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Business

Working More to Keep Germany's Holidays

The raging debate in Germany over public holidays in recent weeks recalled similar dispute almost a decade ago. The difference? Germans are serious about working more.

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Looking for the magic formula in the holiday debate

In 1995, the conservative government of Helmut Kohl, looking for ways to finance a revolutionary nursing care insurance package, urged states to cut the Day of Prayer and Repentance, a religious holiday celebrated across the country.

The debate at the time was fierce, but the resistance of church officials in all but one of Germany's 16 states proved futile for the holiday that would have been on Wednesday. Nine years later, a similar discussion erupted over the proposal from Chancellor Gerhard Schröder's government to move Germany's National Unity Day, celebrated on Oct. 3, to a Sunday.

Unlike 1995, the proposal this time failed, but it has sparked a discussion on working more that would have been unthinkable a decade ago.

Holiday cuts don't spark economy

No European country has more national and religious holidays than Germany, where states decide what holidays to observe. All 16 states have at least nine holidays, with the number in religious Bavaria and Baden-Wuerttemberg, the country's most dynamic economies, climbing up to 14 in some places.

Proponents of cutting a holiday, which included Finance Minister Hans Eichel and Schröder, argued that eliminating the holiday would allow for one more work day and that would bring in roughly €2 billion ($2.6 billion).

Though the figure sounds impressive, most economists said it only holds if the economy is doing well -- which is definitely not the case at the moment in Germany.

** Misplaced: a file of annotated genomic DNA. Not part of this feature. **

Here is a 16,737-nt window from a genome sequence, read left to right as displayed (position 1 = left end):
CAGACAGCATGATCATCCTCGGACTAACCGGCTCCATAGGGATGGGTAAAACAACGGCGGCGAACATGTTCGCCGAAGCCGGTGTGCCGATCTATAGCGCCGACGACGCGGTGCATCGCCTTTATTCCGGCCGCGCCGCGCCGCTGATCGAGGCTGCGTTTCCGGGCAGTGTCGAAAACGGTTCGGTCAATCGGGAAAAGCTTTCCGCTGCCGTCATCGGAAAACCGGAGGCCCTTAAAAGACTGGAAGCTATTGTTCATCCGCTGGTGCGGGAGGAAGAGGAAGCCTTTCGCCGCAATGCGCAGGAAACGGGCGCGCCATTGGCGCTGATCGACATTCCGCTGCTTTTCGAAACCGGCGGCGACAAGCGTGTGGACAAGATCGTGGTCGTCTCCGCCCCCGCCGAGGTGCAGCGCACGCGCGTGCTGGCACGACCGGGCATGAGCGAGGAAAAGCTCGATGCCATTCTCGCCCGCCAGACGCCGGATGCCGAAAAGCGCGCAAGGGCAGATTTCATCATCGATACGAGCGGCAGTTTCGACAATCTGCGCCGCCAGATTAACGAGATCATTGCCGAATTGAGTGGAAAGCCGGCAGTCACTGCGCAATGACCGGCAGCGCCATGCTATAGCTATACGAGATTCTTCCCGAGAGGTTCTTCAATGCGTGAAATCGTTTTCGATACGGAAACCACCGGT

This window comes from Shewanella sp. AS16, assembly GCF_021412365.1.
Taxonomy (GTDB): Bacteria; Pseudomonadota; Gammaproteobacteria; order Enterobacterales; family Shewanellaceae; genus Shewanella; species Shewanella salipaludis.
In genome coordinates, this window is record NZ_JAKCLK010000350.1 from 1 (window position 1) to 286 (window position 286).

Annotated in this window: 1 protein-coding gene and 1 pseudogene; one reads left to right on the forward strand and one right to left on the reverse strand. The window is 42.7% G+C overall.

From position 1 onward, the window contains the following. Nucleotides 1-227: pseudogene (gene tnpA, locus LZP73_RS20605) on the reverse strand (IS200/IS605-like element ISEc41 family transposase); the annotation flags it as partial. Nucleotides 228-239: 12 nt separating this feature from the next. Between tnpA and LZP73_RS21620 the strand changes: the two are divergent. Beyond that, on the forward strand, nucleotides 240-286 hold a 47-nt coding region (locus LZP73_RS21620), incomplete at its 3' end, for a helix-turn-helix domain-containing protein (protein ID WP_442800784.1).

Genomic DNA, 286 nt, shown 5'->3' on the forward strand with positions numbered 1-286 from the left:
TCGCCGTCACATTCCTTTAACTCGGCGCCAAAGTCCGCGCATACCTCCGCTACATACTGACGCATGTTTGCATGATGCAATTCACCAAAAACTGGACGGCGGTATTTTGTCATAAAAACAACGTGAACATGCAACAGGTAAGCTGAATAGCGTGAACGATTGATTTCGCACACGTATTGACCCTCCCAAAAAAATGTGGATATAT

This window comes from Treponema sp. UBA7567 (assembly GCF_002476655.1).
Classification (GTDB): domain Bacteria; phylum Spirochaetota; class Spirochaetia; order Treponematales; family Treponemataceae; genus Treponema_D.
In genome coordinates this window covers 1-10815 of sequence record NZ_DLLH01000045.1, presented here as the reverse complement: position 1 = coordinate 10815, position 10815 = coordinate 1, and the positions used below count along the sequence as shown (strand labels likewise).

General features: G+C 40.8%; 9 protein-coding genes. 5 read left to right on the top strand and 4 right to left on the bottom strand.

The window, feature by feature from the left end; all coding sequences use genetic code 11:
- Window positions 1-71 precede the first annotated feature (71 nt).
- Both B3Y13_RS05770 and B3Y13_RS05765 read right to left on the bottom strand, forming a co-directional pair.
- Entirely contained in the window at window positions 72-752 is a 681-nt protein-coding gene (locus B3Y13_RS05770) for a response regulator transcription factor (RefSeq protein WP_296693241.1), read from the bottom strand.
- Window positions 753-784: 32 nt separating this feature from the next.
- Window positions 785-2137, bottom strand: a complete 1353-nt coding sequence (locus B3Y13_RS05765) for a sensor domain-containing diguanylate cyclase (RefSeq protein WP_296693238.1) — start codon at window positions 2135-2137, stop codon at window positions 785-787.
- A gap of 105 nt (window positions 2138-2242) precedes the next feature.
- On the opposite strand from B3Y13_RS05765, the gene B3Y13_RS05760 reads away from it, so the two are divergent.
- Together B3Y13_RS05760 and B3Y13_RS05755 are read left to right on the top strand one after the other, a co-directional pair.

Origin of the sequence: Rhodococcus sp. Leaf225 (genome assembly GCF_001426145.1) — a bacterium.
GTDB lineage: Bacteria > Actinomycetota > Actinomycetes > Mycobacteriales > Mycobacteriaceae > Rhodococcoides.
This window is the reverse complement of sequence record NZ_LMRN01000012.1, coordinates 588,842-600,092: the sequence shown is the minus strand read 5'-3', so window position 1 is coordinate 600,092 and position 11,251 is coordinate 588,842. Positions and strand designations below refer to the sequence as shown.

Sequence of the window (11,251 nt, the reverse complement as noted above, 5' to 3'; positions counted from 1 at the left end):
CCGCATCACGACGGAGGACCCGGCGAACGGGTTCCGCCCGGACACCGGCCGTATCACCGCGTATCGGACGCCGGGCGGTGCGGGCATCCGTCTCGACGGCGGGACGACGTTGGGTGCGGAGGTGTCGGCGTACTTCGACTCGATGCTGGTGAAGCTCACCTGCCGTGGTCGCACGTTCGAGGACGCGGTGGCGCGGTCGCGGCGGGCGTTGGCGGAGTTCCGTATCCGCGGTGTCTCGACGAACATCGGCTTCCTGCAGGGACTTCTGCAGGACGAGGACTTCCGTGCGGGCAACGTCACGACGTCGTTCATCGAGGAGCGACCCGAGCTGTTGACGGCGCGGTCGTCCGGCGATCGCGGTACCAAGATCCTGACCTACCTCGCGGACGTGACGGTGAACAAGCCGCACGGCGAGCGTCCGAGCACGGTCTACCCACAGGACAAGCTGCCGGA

"How do more working hours help a company that doesn't have enough commissions?" Holger Schäfer, a labor market expert at the German Institute for Economic Research (DIW) in Cologne told DW-WORLD.

Opel Arbeitszeit

Opel workers in the Rüsselsheim factory

Schäfer argued for a bit more flexibility in the collective bargaining agreement between industry and labor as a way of increasing productivity when it is direly needed. Taking away a holiday, he said, did not.

"When you're talking about 220 potential working days a year, one day less is not that much," he said.

Facing a new economic reality

But the discussion in recent weeks has nevertheless had an effect: Both employers and their workers are realizing that the new economic reality requires massive changes. Already, there is talk of forcing employees who take cigarette breaks to work extra to make up for lost time, and the introduction of longer work weeks seems unavoidable, say analysts.


"I think people would prefer to leave holidays and vacation days alone and instead work longer hours," Michael Schröder, an economist at the Center for European Economic Research (ZEW) in Mannheim, told DW-WORLD.

Wiedervereinigung 3. Oktober 1990 mit Thumbnail

The German flag in front of the Reichstag in Berlin

All agree that the country's political leaders are not likely to put additional holidays on the chopping block any time soon.


"I think they've come to the realization that that's not the best way to consolidate the budget," said Schäfer.

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